Bithumb is one of the bitcoin community’s largest and highest-volume exchanges. Find out everything you need to know about the popular Korean exchange today in our Bithumb review.
What Is Bithumb?
Bithumb is Korea’s number one cryptocurrency exchange. It’s also routinely ranked among the top 10 worldwide cryptocurrency exchanges in terms of trading volume. The exchange promises to offer the lowest commission rates in the world.
The Korea Herald reports that Bithumb accounts for a 75.7% share of South Korean bitcoin market volume, and accounts for about 10% of the global bitcoin trade. At last count, the exchange was also responsible for about 50% of South Korea’s Ether trading.
In June 2017, Bithumb suffered a large hack that led to the disappearance of billions of won. Approximately 30,000 users were hacked and watched assets drain from their accounts. The incident affected 3% of Bithumb’s users. Bithumb traced the hack back to an instruction on a company employee’s home PC.
Popular Bithumb Trading Pairs
Bithumb, understandably, is known for its Korean Won (KRW) trading pairs. Here are the trading pairs in descending order of volume at the time of writing (July 2017):
No other trading pairs are available on Bithumb at this time.
It’s also worth mentioning that Bithumb allows users to buy bitcoin gift vouchers. Vouchers are denominated in the equivalent value based on the current Korean won value. The minimum value for each card can be 10,000 KOW, or about $9 USD. Bithumb will also purchase existing gift vouchers from customers and convert them into the corresponding value in bitcoin.
The June 2017 Hack
On June 29, a hacker gained access to a Bithumb employee’s home PC. The hacker used that access to grab the personal information of 31,800 Bithumb users, including their names, mobile phone numbers, and email addresses. The hack affected approximately 3% of all Bithumb customers.
One member estimated that he had lost 1.2 billion Won.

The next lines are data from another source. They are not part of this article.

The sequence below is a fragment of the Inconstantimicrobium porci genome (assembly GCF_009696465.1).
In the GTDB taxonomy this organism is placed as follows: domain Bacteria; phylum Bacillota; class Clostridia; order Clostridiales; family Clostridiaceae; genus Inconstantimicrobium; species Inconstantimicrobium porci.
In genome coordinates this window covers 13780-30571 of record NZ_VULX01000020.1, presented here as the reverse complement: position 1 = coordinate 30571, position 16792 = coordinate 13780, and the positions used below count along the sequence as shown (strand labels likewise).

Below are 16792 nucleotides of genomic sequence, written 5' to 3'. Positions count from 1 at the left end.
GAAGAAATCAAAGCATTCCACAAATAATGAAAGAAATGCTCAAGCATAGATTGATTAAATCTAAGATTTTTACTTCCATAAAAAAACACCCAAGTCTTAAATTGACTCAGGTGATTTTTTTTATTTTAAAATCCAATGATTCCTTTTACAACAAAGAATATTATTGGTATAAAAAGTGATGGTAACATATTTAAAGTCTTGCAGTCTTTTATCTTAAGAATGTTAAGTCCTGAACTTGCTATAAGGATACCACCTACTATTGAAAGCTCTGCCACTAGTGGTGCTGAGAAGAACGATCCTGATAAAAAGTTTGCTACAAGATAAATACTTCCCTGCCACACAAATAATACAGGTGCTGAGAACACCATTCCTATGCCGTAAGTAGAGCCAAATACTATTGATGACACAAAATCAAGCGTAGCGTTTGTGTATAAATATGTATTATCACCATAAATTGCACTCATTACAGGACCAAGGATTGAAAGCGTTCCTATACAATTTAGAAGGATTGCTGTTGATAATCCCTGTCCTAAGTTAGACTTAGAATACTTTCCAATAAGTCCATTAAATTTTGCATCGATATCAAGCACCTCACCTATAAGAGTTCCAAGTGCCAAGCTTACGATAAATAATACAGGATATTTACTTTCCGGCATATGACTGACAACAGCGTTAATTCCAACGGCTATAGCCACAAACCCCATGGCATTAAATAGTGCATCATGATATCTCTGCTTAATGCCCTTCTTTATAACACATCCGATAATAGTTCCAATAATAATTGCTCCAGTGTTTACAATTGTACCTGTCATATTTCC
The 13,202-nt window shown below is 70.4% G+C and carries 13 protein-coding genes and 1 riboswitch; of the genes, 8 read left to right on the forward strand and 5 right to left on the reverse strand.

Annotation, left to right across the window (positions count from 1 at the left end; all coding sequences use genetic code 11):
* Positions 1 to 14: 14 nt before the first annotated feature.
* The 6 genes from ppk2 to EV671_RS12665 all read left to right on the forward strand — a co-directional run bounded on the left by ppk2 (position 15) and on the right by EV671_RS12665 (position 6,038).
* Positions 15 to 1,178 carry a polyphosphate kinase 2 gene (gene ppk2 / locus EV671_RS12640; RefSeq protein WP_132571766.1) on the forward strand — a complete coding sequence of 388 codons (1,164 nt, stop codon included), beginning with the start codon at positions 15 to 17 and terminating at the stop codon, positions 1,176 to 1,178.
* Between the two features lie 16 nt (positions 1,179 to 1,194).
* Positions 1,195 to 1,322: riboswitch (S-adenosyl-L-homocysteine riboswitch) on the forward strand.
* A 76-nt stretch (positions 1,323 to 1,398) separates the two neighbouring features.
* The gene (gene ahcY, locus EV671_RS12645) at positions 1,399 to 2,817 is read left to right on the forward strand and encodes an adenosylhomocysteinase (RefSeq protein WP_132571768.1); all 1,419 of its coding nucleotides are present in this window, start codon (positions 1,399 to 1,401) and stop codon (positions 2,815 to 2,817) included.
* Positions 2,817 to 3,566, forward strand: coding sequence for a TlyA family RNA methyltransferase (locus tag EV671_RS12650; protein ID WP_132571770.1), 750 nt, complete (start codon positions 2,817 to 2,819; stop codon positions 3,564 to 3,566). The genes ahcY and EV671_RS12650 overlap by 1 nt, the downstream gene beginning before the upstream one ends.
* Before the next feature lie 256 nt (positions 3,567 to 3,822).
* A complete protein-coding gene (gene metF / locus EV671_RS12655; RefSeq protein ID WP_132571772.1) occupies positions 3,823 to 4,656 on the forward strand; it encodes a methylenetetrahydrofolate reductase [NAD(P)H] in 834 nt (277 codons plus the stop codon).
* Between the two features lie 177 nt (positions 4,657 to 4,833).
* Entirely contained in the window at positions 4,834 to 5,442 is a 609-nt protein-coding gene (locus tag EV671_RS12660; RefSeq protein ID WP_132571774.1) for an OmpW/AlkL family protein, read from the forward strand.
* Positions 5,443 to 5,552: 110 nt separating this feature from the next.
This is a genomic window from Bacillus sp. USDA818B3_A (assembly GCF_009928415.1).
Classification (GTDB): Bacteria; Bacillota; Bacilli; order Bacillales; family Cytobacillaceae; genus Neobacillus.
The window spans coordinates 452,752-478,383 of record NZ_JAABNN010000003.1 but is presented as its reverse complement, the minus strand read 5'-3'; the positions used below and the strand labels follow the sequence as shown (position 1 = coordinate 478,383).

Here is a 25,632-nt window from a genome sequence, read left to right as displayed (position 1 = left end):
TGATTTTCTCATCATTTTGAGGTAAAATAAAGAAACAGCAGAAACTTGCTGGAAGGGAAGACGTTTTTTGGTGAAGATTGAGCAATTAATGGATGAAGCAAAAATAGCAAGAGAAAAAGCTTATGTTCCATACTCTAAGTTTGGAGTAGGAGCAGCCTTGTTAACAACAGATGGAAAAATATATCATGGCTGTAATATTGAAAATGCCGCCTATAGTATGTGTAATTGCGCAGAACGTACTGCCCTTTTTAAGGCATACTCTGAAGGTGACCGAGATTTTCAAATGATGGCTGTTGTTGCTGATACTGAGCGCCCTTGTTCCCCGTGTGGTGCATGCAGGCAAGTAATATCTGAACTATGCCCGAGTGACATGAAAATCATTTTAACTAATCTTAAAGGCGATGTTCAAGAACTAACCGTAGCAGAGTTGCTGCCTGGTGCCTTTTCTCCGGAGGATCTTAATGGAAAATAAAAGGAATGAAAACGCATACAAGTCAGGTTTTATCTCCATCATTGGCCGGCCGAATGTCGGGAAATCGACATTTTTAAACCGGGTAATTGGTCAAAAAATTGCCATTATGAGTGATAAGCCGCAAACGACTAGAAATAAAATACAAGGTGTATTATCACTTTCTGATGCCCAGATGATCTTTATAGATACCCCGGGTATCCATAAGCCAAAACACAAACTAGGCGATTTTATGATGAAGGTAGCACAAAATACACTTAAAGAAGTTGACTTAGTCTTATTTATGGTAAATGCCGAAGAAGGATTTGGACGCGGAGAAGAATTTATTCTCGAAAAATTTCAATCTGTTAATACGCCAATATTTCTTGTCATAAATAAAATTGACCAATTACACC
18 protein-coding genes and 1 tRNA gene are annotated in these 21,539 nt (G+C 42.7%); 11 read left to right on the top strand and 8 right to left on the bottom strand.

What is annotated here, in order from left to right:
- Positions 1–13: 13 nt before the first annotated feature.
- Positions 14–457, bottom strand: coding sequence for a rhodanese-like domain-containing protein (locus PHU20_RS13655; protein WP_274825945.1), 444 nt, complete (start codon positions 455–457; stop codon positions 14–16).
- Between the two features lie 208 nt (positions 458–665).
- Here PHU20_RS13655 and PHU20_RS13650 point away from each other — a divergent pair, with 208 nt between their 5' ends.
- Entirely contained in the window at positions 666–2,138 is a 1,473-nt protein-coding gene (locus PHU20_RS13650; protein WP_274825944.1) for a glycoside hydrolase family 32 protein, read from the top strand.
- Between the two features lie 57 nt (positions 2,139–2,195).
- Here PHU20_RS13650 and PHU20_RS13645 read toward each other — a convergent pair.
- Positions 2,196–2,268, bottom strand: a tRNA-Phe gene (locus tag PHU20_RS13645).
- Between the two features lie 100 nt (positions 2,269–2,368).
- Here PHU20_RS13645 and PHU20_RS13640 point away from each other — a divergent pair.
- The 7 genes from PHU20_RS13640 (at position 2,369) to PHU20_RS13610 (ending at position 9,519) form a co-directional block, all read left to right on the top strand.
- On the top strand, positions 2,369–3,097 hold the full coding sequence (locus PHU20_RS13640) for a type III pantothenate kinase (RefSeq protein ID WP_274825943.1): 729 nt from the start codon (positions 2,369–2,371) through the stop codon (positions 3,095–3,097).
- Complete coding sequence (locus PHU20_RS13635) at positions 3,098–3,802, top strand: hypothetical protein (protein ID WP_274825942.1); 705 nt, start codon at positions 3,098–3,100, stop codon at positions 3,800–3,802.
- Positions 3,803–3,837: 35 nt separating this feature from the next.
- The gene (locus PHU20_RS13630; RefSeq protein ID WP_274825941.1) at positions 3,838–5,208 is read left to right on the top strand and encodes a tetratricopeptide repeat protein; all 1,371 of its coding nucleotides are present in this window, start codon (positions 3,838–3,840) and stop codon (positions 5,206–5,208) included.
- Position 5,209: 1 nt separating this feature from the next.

The company maintained that the hacker did not gain direct access to the Bithumb exchange. Instead, the hacker gained access to the personal information of some users – specifically, their account information and their disposable password used to verify financial transactions. After gaining access to these disposable passwords, Bithumb was able to drain the accounts of victims.
There’s some debate over how the attack took place. Some Bithumb customers report that the attacker used a “Vishing” (voice phishing) operation to contact customers over the phone and request the victim’s One Time Password (OTP).
Bithumb announced plans to compensate victims up to 100,000 Won per person immediately (around $900 USD). Further damages will be compensated as soon as the amount is confirmed.
Who’s Behind Bithumb?
Bithumb is operated by a company called BTC Korea.com Co. Ltd. That company is headquartered in Seoul, South Korea.
For such a large exchange, there’s surprising little information about Bithumb’s team available online. The Bloomberg profile for the company mentions no executives, board members, or other data about the company. All we really know is that it’s a Seoul-based company named BTC Korea.com Co. Ltd.
Bithumb is Korea’s most popular cryptocurrency exchange – and it’s not even close. The exchange accounts for 70 to 80% of all bitcoin trading in Korea, and about 50% of all Ether trading in South Korea. In addition to bitcoin trading, the Bithumb exchange allows traders to exchange the Korean Won for Ethereum, Ripple, Litecoin, Dash, and other popular currencies.
Bithumb is available to residents of Korea. The website is entirely in Korean. Translate options are available, although they’re provided by Google Translate – the exchange does not officially offer service in English (understandably).
You can visit Bithumb online today by visiting Bithumb.com.